Pioneering figure in ecumenical relations


Bishop Noel Willoughby: The Right Rev Noel Vincent Willoughby, who died in Wexford General Hospital aged 79, was the Church of Ireland Bishop of Cashel, Ossory and Ferns for 17 years. He promoted a visionary approach to ecumenical relations and the provision of pastoral care for inter-church marriages in the Diocese of Ferns.

Noel Willoughby was born in 1926, the son of George Willoughby of Tinahely, Co Wicklow, and his wife, Mina (née Rothwell). The family were strongly committed to education and to the Church of Ireland: one brother Jim became a history teacher at the High School, Dublin, where he inculcated a lifelong love of the subject in his pupils; another brother, Charles, became archdeacon of Derry.

Noel Willoughby was educated at the Tate School, Wexford. From there, he went to Trinity College Dublin, where he became a Scholar in 1947 and graduated with a first-class degree in philosophy in 1948. He then studied theology at the Church of Ireland Divinity Hostel, where he won the Bishop Forster Prize in 1950.

He was ordained deacon in 1950 and priest in 1951 for Drumglass, Co Tyrone, by Archbishop John Gregg of Armagh, and he received his MA from Trinity in 1952. Today it is unusual for clergy to serve a second curacy in the Church of Ireland, but in his days Noel Willoughby was unusual in serving three. While he was working with Norman Commiskey in Saint Catherine's, Dublin, he married Kathleen Valerie Moore in Dungannon. Within a year, they moved to Christ Church, Bray, where his predecessor as curate was Dr Samuel Poyntz, a future bishop of Cork and of Connor.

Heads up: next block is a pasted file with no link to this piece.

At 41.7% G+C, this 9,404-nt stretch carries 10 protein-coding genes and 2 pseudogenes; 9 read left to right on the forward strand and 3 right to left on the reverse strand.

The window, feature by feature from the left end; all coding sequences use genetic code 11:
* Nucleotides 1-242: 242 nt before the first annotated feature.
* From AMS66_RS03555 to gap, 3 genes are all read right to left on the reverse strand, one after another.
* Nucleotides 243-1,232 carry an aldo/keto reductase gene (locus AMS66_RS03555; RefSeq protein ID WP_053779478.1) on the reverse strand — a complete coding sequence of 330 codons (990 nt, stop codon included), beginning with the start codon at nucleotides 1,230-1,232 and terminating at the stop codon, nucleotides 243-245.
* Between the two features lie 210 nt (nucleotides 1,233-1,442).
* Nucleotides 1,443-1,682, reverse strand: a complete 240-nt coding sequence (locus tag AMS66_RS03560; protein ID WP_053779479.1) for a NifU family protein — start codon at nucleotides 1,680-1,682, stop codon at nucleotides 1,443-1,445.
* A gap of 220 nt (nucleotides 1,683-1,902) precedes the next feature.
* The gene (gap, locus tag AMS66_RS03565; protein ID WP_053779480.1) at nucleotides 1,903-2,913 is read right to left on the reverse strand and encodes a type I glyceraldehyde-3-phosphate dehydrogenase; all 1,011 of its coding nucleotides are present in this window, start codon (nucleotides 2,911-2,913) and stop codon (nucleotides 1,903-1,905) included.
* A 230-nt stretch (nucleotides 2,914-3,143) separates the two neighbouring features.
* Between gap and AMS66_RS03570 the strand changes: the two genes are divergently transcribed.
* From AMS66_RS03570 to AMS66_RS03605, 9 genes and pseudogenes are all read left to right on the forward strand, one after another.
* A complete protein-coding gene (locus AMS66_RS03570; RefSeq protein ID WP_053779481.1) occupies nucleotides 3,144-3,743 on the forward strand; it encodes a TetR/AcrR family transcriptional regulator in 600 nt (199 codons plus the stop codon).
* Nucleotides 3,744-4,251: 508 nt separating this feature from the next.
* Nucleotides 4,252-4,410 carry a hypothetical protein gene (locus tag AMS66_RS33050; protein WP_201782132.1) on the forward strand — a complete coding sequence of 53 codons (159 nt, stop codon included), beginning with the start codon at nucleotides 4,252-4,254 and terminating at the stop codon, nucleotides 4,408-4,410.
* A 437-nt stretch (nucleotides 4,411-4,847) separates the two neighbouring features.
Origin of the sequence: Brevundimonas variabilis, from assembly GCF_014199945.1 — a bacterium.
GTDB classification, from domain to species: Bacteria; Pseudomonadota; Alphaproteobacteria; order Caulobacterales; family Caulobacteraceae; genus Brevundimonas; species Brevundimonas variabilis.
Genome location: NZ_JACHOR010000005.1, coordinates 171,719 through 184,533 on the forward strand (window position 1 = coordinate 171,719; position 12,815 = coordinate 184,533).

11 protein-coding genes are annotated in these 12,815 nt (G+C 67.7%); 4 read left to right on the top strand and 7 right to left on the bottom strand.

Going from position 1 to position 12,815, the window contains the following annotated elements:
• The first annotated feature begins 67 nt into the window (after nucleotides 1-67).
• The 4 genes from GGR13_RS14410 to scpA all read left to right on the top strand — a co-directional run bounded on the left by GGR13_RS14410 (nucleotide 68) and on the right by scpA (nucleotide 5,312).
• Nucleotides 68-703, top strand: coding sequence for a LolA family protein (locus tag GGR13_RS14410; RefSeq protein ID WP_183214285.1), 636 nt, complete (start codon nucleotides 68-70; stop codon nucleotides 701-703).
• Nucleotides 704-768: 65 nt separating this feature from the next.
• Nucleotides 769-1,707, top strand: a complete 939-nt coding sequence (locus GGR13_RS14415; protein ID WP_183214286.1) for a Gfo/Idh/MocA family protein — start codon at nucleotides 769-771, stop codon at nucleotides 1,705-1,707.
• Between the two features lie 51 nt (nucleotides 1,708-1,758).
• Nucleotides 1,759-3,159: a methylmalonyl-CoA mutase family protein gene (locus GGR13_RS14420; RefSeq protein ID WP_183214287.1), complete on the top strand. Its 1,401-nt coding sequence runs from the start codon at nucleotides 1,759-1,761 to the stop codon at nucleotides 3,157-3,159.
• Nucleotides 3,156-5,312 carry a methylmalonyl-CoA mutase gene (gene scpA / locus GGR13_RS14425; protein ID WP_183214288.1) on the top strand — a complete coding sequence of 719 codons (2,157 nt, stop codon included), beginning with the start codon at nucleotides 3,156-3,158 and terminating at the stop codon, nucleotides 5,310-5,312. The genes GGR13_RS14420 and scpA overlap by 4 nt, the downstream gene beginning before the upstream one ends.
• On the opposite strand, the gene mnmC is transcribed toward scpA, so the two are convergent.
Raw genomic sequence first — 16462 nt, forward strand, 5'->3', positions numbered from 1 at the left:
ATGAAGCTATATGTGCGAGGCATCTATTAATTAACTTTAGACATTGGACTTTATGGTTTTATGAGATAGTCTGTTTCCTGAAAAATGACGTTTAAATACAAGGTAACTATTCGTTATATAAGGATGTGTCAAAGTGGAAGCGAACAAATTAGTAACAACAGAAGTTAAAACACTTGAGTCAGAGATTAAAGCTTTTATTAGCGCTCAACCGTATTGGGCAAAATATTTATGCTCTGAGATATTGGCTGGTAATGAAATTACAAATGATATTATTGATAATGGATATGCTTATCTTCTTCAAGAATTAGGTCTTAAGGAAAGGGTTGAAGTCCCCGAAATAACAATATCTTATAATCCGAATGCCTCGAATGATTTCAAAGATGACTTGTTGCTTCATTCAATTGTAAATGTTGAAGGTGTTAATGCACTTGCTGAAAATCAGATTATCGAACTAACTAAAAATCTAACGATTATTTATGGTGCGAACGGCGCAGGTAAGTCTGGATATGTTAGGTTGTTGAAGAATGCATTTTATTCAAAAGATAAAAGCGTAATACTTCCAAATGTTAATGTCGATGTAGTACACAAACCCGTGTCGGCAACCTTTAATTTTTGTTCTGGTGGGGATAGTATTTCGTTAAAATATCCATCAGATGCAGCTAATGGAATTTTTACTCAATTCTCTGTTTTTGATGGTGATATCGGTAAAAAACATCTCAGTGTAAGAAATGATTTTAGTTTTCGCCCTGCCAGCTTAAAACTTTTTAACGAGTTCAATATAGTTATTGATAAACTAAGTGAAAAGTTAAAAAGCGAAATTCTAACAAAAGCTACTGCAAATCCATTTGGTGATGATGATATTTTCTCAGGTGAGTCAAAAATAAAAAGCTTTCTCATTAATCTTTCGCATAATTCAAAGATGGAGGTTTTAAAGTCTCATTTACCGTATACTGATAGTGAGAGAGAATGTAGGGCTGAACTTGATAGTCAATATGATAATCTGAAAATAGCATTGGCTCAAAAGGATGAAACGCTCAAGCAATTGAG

In 1959 he became rector of Delgany, Co Wicklow, in succession to Canon Billy Wynne, founder of the Samaritans and Irish Times columnist ("Thinking Anew"). The Willoughby family stayed in Delgany for 10 years until he was appointed rector of Saint Paul's, Glenageary, Dublin, in 1969.

During his time in Glenageary, Noel was a canon of Saint Patrick's Cathedral, Dublin (1977-80), archdeacon of Dublin (1978-80) in succession to Dr Poyntz, and honorary clerical secretary of the General Synod of the Church of Ireland (1976-79).

When John Armstrong was elected archbishop of Armagh in 1980, Noel Willoughby succeeded him as bishop of Cashel, Waterford, Lismore, Ossory, Ferns and Leighlin.

He was consecrated on April 25th, 1980, in Christ Church Cathedral, Dublin, by Archbishop Henry McAdoo.

The Willoughbys lived in Kilkenny Palace until he retired in 1997. During his time there, he wrote What We Believe (1984).

In his 17 years as bishop, Noel Willoughby was a pioneering figure in ecumenical relations. His closest friend on the bench of bishops was Archbishop Walton Empey, a former curate of Glenageary.

But he had warm relations with his Roman Catholic episcopal colleagues, particularly Bishop Brendan Comiskey of Ferns, and those relations were built on the firm foundations of personal friendship, openness and trust, complemented by a broad sense of humour and sharp insight.

Brendan Comiskey and Noel Willoughby took every opportunity to be seen in public together. They promoted new diocesan guidelines for the joint pastoral care of inter-church marriages in Ferns. Those guidelines overcame any residual legacy from the Fethard-on-Sea boycott and provided practical approaches for many other dioceses.

He was buried at Saint Canice's Cathedral, Kilkenny, yesterday. The preacher on both occasions was his dear friend, Archbishop Empey.

Bishop Willoughby is survived by his wife Valerie; their two sons, Canon Paul Willoughby, a former curate of Glenageary and now rector of Bantry, Co Cork, and Tim Willoughby; their daughter, Rosaline (Ros); their wives and husband, Amanda, Dermot and Rhonda; six grandchildren, and a wide family circle.

Right Rev Noel Vincent Willoughby: born December 15th, 1926; died February 6th, 2006